This issue has been in the spotlight for a number of years and is particularly acute in the care sector, where workers are often required to “sleep in” at their workplace, in order to handle any difficulty that arises during the night.

The question has always been whether they are entitled to NMW for all or part of this time.

In Royal Mencap Society v Tomlinson-Blake, the Court of Appeal has recently ruled that workers are only entitled to the NMW when they are actually working after having been woken, not when they are asleep, even though whilst asleep, they may be disturbed.

This judgement is an important one and overturns the previous ruling of the Employment Appeal Tribunal (EAT) and reverses the trend of other recent decisions.

‘Time work’ under the National Minimum Wage Regulations 2015 (NMWR) includes hours when a worker is availabl, and required to be available, at or near a place of work for the purposes of working.

However, the caveat is that this ‘only includes hours when the worker is awake for the purposes of working, even if a worker by arrangement sleeps at or near a place of work and the employer provides suitable facilities for sleeping’.

In this recent case, Ms Tomlinson-Blake, a care worker employed by Mencap, worked ‘sleep-in’ shifts at residential premises for adults with learning difficulties.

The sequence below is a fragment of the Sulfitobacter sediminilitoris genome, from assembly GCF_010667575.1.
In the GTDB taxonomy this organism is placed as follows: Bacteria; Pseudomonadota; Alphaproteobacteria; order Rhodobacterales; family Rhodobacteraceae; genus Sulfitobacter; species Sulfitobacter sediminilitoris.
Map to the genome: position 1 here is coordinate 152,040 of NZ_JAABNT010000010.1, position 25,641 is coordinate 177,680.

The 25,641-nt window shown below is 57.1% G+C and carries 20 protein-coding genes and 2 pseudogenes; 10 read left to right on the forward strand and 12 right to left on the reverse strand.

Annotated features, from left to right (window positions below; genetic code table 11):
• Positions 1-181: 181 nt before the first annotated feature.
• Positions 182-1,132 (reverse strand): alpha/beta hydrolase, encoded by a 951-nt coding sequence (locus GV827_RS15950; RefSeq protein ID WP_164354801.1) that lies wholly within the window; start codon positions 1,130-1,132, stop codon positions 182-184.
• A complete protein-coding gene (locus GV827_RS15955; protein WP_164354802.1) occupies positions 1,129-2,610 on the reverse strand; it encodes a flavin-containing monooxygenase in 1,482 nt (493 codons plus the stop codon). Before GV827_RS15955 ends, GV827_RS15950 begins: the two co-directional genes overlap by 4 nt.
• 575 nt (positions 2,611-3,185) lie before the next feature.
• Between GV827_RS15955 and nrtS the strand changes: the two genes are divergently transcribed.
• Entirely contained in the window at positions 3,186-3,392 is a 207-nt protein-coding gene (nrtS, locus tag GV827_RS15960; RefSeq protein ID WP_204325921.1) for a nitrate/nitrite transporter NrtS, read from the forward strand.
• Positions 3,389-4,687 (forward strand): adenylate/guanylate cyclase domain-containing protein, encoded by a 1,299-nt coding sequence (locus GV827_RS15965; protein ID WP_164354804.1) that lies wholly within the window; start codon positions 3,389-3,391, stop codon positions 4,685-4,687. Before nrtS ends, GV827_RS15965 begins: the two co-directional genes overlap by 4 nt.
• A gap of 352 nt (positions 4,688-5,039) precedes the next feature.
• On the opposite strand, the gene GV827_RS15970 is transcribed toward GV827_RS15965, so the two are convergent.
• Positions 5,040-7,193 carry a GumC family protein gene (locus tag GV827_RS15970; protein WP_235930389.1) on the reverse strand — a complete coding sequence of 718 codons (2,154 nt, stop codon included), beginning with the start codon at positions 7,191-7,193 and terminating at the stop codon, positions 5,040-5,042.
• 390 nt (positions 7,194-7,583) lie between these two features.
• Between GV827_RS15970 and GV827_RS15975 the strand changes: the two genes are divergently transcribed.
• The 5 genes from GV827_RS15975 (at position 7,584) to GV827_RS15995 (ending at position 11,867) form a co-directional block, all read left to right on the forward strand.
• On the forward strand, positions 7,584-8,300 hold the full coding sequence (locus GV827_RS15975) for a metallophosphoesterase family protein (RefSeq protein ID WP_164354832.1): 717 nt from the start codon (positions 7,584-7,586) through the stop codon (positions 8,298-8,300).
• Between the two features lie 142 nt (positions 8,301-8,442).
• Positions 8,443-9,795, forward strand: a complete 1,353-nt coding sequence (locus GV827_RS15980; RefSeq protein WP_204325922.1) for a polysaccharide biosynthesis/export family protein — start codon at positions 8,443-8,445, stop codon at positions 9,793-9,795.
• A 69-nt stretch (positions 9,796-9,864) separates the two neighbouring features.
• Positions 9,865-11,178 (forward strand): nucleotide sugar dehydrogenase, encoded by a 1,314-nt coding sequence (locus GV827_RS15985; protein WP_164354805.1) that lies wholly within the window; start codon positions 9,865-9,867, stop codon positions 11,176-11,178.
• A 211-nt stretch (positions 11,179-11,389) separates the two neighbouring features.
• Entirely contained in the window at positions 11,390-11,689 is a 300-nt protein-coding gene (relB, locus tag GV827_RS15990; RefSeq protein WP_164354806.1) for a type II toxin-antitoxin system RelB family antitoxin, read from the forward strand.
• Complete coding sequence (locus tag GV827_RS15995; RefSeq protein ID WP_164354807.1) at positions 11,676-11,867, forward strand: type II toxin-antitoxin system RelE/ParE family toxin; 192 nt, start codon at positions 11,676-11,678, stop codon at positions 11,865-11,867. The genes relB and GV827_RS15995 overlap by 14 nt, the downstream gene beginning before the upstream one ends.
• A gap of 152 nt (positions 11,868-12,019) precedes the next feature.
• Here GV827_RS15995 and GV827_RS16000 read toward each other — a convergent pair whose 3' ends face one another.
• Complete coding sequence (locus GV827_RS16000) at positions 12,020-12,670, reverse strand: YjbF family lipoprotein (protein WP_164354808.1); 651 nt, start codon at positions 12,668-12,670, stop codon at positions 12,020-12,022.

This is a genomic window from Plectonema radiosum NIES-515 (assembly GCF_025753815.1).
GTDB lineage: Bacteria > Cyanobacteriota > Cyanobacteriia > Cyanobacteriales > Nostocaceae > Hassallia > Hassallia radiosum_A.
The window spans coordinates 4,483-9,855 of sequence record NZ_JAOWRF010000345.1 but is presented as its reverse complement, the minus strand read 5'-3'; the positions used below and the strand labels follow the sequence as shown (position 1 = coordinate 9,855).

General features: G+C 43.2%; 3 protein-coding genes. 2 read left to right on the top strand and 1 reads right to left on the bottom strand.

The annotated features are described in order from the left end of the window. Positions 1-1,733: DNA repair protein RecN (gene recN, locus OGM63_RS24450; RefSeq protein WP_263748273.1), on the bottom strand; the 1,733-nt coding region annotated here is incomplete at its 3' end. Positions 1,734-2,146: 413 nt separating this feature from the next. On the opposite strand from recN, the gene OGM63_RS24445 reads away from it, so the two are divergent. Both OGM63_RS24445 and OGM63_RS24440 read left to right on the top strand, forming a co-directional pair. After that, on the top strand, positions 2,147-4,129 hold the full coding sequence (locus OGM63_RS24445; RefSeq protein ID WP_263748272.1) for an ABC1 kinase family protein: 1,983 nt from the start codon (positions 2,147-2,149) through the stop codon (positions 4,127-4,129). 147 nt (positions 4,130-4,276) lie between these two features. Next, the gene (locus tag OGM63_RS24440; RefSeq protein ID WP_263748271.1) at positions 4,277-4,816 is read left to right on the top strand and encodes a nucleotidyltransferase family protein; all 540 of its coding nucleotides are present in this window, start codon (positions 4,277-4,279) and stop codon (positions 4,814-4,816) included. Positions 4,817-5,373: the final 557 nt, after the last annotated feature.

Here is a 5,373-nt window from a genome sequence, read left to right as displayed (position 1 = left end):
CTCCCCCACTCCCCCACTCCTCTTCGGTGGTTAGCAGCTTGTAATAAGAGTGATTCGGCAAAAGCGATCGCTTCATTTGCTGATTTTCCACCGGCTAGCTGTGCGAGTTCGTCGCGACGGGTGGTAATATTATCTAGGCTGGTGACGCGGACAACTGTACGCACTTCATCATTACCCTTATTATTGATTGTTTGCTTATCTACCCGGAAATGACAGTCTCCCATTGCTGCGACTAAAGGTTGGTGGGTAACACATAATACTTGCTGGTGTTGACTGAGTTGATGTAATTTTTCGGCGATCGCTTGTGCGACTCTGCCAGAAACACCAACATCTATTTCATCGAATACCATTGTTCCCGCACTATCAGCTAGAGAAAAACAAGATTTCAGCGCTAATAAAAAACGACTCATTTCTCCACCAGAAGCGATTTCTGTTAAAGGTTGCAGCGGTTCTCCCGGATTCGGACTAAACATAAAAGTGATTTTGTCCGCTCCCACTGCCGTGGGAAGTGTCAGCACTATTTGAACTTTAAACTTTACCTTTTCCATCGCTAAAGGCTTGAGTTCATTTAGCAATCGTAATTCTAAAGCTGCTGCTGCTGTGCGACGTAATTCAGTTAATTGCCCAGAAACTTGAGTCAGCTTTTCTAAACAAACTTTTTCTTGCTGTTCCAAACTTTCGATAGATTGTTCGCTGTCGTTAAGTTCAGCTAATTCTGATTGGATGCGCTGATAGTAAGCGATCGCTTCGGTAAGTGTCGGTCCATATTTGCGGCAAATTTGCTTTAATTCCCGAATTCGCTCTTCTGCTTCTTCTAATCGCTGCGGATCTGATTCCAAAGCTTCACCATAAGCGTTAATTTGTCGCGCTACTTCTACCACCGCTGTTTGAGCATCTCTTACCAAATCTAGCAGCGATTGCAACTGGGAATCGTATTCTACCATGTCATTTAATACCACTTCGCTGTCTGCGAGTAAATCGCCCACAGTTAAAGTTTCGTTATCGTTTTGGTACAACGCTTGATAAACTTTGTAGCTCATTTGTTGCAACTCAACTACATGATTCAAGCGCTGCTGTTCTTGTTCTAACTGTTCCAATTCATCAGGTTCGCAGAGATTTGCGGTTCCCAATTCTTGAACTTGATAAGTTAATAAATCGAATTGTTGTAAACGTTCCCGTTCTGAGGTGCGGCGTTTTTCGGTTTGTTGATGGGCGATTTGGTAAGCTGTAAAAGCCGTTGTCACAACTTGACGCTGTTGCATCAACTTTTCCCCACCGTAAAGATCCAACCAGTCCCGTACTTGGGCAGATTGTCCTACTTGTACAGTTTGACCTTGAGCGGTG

She had her own bedroom and whilst was able to sleep, she was required to listen out during the night for any calls for help and to provide support as necessary.

She was paid a flat sum each night as a sleep in premium but would receive additional remuneration if called on during the night.

She brought a claim as she felt that the total duration of the shift amounted to time work for the purposes of the NMWR and accordingly that she had been paid less than NMW.

The EAT found in Ms Tomlinson-Blake’s favour, holding that Mencap’s legal obligation to have a carer present, combined with her responsibility to use her professional judgment throughout the night, meant that she was entitled to NMW for the whole shift.

When the case reached the Court of Appeal, the court considered the caveat in the NMWR above and concluded that only the time Ms Tomlinson-Blake was awake for the purposes of working was relevant to any calculation of NMW.

This is welcome news for care providers, bringing clarity on the application of the NMWR to on-call night workers.

If they are expected to sleep, rather than simply permitted to sleep, then time asleep will not count in any NMW calculation.